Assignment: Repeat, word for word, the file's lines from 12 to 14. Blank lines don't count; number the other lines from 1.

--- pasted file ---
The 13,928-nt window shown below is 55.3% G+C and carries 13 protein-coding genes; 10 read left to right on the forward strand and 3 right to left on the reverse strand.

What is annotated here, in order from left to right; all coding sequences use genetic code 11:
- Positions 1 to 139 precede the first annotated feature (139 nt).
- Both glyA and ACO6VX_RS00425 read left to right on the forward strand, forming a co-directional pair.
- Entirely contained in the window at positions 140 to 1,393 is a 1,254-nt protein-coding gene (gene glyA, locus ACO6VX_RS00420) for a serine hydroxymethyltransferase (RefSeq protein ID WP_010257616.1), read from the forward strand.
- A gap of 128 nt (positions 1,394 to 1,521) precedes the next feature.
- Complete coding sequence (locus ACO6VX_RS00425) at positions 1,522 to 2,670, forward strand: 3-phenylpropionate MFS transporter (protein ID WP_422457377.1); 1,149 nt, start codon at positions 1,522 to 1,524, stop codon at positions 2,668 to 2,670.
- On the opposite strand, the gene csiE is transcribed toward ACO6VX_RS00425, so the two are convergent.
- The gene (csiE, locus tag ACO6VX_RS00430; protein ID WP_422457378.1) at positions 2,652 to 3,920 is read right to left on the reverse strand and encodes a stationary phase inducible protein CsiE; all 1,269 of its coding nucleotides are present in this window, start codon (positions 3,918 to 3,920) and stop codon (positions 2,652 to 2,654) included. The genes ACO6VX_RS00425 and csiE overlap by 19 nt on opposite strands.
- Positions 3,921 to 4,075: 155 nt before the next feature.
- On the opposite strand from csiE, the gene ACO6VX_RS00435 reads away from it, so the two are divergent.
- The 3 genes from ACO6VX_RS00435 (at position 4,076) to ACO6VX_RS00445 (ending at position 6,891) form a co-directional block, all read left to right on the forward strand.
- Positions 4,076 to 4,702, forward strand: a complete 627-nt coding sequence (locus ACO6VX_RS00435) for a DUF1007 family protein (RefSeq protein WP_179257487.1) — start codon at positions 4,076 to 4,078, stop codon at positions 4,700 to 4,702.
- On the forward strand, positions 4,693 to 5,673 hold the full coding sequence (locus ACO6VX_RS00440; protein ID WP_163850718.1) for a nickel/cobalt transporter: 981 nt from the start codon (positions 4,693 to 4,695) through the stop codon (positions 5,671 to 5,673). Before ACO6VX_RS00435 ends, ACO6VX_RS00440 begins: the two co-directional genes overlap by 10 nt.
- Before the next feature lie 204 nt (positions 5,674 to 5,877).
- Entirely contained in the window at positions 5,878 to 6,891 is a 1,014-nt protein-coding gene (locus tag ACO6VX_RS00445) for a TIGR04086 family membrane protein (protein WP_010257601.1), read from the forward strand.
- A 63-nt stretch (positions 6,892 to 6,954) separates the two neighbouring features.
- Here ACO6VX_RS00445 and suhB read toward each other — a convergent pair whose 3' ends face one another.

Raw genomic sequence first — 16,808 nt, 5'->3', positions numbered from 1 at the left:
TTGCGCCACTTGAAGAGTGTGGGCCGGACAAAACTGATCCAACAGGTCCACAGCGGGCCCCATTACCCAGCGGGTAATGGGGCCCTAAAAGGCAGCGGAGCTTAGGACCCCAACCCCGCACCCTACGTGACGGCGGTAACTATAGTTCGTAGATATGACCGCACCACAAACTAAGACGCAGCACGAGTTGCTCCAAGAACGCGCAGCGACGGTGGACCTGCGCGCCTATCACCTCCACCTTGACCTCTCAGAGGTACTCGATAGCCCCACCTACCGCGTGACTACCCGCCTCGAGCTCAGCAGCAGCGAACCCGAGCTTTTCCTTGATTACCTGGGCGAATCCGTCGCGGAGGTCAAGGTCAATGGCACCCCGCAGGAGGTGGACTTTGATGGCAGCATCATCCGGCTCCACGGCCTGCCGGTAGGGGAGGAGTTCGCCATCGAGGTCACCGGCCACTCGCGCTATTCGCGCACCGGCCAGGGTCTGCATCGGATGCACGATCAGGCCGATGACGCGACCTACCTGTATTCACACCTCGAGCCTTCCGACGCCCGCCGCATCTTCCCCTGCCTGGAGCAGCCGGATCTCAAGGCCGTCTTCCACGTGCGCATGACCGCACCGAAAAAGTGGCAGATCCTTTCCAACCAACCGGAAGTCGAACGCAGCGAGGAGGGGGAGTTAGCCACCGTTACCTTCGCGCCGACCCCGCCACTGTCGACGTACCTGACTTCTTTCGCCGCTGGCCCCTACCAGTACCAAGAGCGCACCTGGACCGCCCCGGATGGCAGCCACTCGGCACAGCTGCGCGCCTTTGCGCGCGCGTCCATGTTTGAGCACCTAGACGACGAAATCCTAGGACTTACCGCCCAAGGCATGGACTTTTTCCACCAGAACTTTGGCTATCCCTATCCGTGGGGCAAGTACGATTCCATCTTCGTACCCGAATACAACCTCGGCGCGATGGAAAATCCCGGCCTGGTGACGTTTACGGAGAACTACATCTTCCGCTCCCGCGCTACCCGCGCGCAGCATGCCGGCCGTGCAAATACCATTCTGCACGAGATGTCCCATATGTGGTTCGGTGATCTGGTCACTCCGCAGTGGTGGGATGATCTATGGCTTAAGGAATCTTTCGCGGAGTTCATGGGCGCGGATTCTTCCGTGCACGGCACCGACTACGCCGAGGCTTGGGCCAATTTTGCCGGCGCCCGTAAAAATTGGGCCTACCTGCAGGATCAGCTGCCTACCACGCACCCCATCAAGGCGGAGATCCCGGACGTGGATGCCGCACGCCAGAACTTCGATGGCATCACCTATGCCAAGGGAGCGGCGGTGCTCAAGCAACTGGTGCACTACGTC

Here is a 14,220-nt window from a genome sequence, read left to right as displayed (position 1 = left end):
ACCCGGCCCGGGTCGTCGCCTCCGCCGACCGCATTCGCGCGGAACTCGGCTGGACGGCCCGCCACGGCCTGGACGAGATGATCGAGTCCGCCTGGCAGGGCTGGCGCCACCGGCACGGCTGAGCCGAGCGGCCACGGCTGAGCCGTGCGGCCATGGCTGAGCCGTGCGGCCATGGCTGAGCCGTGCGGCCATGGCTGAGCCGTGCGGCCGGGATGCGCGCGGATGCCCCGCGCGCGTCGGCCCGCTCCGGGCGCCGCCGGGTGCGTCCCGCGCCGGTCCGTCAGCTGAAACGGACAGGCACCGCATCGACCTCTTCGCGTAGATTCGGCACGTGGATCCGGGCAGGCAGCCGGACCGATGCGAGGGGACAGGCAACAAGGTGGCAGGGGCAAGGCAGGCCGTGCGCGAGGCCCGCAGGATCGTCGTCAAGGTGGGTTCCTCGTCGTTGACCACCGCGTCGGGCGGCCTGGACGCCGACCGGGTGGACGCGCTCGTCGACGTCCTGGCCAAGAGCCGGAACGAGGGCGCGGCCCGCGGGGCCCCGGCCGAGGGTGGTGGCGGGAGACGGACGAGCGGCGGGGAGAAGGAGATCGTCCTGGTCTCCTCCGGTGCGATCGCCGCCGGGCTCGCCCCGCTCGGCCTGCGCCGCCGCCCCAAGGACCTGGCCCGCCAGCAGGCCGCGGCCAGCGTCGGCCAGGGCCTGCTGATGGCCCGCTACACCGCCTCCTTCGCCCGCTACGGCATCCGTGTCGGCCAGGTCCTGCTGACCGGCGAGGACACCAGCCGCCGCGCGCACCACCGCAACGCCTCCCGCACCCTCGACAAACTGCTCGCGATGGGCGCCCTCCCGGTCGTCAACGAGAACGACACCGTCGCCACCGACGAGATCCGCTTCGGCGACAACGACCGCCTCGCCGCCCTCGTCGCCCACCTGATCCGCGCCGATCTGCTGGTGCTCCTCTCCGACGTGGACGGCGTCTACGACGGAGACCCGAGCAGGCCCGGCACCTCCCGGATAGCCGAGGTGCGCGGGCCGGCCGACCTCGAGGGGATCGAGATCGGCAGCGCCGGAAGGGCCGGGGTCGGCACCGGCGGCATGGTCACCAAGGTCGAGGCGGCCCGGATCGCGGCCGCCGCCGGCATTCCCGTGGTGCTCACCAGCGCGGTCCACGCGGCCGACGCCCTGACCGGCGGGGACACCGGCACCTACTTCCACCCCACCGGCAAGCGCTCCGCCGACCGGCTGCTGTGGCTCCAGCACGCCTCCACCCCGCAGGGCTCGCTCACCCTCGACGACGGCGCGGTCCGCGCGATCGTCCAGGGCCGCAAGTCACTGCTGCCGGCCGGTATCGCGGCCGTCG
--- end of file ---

- The 3 genes from ACO6VX_RS00435 (at position 4,076) to ACO6VX_RS00445 (ending at position 6,891) form a co-directional block, all read left to right on the forward strand.
- Positions 4,076 to 4,702, forward strand: a complete 627-nt coding sequence (locus ACO6VX_RS00435) for a DUF1007 family protein (RefSeq protein WP_179257487.1) — start codon at positions 4,076 to 4,078, stop codon at positions 4,700 to 4,702.
- On the forward strand, positions 4,693 to 5,673 hold the full coding sequence (locus ACO6VX_RS00440; protein ID WP_163850718.1) for a nickel/cobalt transporter: 981 nt from the start codon (positions 4,693 to 4,695) through the stop codon (positions 5,671 to 5,673). Before ACO6VX_RS00435 ends, ACO6VX_RS00440 begins: the two co-directional genes overlap by 10 nt.